Given Beijing’s earlier island-building activities in the South China Sea, such a description could easily cause alarm among regional neighbors, especially as the new vessel will replace the Tian Jing Hao – which was used extensively for such purposes – as Asia’s largest.
It is expected to go into service next summer.
It has a deck the size of nine basketball courts, it is capable of dredging up to 6,000 cubic meters an hour and can dig as deep as 35 meters under the sea floor. It also has an advanced global positioning system and thanks to an automatic control system can be operated without any crew. The previous largest Chinese dregger could dig 4500 cubic meters per hour.
Tian Kun can blast through seabed rocks, suck up sand, and pump material through a pipeline over a distance of up to 15km, allowing it to dredge in one spot and refill in another without requiring landfill material to be transported from elsewhere. That gives it the unique edge to reclaim land at a faster speed and greater efficiency than conventional operations.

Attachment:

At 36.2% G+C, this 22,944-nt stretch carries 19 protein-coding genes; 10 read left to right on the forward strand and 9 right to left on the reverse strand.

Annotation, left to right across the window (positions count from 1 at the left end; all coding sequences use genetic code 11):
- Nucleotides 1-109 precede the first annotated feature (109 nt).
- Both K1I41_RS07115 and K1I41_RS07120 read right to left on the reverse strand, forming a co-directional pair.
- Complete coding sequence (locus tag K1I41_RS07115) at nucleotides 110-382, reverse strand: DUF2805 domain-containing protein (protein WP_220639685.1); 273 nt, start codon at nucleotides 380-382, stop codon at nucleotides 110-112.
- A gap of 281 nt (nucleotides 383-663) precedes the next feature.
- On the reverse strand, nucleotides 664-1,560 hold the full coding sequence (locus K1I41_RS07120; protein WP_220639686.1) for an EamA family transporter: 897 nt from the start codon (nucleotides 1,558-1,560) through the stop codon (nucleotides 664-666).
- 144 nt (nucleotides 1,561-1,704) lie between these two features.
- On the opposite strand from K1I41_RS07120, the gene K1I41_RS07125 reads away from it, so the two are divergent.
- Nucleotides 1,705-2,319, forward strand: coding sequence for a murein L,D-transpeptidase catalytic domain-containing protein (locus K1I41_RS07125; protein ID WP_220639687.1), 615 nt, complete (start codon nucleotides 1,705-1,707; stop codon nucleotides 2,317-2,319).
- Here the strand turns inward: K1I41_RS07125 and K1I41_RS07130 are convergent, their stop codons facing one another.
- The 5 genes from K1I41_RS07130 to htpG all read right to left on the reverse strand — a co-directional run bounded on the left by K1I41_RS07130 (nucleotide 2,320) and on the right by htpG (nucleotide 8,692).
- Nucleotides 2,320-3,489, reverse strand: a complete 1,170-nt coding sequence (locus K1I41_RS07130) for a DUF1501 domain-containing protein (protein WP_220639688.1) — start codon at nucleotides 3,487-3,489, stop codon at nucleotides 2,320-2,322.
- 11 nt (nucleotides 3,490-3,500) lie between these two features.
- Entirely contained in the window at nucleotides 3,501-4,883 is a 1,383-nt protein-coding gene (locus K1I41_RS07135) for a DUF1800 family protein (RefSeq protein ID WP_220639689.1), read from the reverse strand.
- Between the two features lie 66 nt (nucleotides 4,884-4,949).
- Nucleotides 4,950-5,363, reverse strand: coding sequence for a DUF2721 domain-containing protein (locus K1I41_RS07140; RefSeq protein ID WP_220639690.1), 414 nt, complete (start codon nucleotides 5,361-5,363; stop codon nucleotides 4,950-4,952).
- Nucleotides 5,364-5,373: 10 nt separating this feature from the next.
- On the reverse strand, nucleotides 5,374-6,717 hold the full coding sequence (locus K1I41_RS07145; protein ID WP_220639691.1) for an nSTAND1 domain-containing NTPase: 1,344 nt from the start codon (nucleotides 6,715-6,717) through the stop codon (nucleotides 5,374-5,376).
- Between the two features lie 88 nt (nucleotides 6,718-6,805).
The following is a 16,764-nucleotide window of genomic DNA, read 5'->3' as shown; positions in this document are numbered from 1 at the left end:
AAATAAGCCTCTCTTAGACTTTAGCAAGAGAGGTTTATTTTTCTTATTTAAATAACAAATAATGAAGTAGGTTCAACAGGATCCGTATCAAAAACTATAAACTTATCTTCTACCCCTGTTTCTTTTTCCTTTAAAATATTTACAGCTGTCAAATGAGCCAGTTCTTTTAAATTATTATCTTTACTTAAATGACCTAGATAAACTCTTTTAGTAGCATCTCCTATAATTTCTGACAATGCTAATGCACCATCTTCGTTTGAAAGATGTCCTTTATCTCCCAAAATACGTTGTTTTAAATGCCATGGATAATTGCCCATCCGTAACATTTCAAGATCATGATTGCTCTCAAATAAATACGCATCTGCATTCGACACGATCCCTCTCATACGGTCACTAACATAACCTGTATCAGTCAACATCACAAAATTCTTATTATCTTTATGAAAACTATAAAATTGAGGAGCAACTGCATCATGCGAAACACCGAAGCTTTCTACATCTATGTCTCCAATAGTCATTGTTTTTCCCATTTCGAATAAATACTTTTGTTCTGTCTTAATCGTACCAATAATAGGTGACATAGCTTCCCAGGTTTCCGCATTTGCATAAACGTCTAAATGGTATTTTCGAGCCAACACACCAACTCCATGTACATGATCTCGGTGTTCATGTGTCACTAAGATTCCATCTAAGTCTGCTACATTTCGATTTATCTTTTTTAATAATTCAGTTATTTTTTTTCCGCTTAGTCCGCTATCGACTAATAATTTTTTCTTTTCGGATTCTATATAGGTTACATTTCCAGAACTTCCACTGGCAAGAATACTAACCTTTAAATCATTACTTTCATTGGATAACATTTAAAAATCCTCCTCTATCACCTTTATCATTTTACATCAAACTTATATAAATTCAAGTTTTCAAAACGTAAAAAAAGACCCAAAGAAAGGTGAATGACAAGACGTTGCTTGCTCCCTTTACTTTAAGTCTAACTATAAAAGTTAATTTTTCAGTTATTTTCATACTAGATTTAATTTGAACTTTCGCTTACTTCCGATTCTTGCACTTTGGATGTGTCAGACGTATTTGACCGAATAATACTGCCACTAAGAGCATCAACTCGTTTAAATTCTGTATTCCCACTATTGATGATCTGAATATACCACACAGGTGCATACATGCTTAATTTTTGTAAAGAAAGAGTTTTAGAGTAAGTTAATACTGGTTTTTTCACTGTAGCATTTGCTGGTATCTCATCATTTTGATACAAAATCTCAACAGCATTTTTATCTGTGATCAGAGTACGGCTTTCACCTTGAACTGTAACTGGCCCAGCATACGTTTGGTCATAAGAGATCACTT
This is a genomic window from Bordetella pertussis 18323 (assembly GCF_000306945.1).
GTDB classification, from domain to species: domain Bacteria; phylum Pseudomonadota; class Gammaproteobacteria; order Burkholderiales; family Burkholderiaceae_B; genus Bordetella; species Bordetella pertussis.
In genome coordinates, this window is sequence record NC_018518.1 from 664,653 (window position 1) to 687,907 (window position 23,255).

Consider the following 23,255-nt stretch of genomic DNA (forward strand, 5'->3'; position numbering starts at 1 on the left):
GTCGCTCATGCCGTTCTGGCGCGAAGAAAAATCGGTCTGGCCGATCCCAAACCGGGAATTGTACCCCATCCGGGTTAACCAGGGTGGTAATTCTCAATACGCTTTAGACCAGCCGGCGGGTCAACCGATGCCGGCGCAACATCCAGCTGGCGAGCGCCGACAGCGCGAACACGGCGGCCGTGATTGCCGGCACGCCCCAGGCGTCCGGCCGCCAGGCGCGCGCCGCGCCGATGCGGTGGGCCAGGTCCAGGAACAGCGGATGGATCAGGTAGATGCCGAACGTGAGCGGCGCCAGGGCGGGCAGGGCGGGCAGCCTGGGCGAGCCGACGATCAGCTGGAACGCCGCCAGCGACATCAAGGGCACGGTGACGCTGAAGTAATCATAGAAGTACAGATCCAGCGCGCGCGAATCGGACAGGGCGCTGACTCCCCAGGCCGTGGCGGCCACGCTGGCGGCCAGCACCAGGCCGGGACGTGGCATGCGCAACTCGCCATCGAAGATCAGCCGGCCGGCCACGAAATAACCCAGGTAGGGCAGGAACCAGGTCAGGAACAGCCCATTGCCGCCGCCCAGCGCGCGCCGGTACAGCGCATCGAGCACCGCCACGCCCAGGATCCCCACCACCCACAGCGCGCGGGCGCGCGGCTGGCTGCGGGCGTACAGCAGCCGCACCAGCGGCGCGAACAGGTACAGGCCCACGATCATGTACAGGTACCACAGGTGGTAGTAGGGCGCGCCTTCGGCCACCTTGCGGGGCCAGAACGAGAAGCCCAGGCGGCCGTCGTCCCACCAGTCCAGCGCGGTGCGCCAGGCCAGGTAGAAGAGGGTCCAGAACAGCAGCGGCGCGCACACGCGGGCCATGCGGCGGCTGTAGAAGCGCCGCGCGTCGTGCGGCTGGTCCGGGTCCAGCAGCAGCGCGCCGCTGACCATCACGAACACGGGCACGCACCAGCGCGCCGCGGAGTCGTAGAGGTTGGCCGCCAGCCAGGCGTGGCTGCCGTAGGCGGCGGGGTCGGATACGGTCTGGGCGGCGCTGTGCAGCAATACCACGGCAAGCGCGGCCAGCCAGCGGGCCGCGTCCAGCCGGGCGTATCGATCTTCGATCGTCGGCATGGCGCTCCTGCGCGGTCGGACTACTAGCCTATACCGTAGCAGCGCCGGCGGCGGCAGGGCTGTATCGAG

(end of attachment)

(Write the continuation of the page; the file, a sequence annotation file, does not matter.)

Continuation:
China has invested heavily in its dredging industry over the past decade, with an estimated 200 vessels built since 2006. It is now one of the world’s biggest dredger manufacturers and its machines have been used extensively in the country’s island-building projects.
China’s own reclamation work did not end in mid-2015 with the completion of its artificial islands in the Spratlys. Beijing continues to reclaim land farther north, in the Paracel Islands.
Since 2013, China has engaged in unprecedented and ecologically devastating dredging and island-building at all seven of the islets and reefs it occupies in the Spratly Islands. To-date, Beijing has created more than 3,200 acres of new land.